Dear People of Ascension,
Alleluia! Christ is risen. He is risen indeed. Alleluia!
We are back in the season of Alleluias. We refrain during Lent from our Alleluias as a way of observing the sacred and suffering journey of Christ to the cross. With the cross, that is death, defeated on Easter morning, our songs of Alleluia return.
At least in church, that is. How do we walk around singing Alleluia to a world that continues to suffer day to day, year in and year out. To the friend who just received a terminal diagnosis, how do we sing Alleluia in their face? To the family who lost loved ones in the latest bombing, a song of Alleluia rings hollow, doesn't it?
For those who were able to join us Easter Morning in our little church, you heard me speak about the resurrected life that is to be found all around us. It's not just some old story from 2000 years ago that really makes little sense today. It can be found in real ways that inspire us - in the return of spring flowers through the cold dark earth, in the kindness of a stranger who extends unusual care for us, in the phone call from a friend that happens to come just at the right time and strengthens our weary heart.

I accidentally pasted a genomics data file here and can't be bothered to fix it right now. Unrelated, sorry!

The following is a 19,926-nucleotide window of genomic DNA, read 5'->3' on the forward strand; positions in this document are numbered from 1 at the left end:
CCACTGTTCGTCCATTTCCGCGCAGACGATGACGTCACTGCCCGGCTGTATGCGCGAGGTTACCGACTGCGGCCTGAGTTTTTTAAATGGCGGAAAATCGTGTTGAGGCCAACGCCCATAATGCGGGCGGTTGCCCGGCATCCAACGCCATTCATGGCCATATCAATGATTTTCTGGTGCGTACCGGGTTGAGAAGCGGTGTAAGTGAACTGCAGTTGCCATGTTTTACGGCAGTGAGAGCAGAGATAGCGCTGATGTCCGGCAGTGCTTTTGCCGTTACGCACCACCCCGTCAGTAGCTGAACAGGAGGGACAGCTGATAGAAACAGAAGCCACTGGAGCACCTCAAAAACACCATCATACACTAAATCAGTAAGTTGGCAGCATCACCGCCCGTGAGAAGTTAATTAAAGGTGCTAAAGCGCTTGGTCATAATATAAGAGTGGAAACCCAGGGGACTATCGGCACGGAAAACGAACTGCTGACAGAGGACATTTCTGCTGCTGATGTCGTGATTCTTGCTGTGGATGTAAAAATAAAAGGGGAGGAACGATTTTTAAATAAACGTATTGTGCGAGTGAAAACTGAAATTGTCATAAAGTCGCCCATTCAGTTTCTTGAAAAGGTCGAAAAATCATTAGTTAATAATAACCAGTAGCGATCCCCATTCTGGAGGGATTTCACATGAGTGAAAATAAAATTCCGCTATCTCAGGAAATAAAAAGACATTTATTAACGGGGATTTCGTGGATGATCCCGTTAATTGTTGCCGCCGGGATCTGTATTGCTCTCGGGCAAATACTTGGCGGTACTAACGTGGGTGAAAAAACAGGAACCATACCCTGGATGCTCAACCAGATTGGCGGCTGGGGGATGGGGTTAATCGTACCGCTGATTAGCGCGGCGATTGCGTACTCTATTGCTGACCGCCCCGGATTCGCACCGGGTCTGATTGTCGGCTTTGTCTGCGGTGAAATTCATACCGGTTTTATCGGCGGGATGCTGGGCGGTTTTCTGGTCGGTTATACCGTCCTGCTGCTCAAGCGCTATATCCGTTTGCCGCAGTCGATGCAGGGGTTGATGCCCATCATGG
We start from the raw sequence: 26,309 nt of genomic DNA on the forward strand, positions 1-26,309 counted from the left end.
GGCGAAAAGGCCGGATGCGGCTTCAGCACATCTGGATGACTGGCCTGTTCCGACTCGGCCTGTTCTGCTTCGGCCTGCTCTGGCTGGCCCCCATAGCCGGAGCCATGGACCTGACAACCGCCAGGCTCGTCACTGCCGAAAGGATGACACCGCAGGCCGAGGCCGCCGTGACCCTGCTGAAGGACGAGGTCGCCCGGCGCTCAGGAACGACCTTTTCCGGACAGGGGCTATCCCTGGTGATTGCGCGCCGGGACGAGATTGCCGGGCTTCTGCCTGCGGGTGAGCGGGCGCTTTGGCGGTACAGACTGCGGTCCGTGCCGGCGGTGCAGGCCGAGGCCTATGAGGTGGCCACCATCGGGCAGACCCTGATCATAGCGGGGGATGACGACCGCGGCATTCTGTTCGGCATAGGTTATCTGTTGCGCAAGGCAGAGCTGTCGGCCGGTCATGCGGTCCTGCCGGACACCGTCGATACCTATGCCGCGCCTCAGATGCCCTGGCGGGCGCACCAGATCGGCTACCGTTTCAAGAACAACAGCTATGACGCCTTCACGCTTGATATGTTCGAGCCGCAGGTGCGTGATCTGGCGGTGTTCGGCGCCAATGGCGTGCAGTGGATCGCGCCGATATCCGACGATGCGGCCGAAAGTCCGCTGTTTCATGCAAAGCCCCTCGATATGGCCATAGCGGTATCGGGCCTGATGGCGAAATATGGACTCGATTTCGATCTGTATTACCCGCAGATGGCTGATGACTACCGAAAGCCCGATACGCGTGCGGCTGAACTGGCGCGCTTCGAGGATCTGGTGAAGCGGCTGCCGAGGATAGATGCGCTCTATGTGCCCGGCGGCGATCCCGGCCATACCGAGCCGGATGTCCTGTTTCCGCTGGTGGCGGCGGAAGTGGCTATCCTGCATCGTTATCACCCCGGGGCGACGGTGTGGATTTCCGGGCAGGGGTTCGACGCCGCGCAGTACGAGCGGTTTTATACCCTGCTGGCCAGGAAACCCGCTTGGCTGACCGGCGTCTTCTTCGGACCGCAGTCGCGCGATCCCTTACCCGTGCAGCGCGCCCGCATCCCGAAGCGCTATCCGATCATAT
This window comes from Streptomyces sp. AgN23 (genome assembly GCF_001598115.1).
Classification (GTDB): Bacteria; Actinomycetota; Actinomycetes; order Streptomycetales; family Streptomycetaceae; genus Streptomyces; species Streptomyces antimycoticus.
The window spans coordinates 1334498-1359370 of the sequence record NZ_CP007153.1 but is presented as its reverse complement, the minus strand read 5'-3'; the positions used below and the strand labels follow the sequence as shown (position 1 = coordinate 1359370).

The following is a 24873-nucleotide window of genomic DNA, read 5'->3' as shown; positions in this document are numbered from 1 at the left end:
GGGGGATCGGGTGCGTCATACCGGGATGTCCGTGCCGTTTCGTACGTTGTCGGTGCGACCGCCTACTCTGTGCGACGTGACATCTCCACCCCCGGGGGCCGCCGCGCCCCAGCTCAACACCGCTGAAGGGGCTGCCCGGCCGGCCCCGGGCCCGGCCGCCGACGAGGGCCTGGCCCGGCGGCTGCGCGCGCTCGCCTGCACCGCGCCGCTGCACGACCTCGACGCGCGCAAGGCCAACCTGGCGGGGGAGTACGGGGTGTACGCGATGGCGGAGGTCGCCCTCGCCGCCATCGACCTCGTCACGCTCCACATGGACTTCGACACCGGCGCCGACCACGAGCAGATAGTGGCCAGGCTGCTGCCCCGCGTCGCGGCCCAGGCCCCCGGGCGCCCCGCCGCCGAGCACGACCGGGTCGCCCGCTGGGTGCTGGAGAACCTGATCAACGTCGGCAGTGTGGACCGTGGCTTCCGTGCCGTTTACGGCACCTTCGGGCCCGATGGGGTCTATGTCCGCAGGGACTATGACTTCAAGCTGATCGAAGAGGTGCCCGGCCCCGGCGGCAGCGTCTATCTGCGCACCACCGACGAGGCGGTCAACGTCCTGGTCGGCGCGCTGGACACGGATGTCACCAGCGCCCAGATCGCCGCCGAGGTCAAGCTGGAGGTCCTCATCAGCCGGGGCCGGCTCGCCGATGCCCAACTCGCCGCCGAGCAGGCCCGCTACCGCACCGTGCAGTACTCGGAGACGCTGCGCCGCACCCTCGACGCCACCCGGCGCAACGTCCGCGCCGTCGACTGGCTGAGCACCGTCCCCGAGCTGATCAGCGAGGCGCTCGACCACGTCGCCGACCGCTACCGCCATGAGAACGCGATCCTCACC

Alleluias that are sung out of joy and bliss aren't so hard. And when we can sing in that way, we should. In this extended season of Easter, which takes us through to Sunday June 9th when we celebrate Pentecost, the challenge is to sing our Alleluias despite the pain, devastation and death that surrounds us. And not only for ourselves, quietly on Sunday morning in our church, but throughout our week as we encounter others who are longing for new life in the midst of their own suffering.
I'm not suggesting you wander down Queen Street on Monday mornings singing the Alleluia chorus at the top of your lungs. Yet I am encouraging you to say your Alleluia's out loud, however quietly you may need to do that so that people don't give you strange looks.
When we say or sing our Alleluias in this world, we are subverting the story that all is lost, that death in the end wins. We are subverting the message that there is no hope and we should all walk around in fear of the next bombing or cancer diagnosis.
Our Alleluias - loud or quiet, sung or whispered, remind us, and this world, that not only did Jesus resurrect and become alive again, but resurrection is happening all around us all the time. We need to be constantly reminded of this reality, because the darkness of this world is always trying to convince us otherwise.
Let me end with a poem and invite you to fill your Easter Season with your own Alleluias.
With Prayers for Peace for You and this World,
The Reverend Ruthanne Ward
Priest in Charge, Church of the Ascension, Port Perry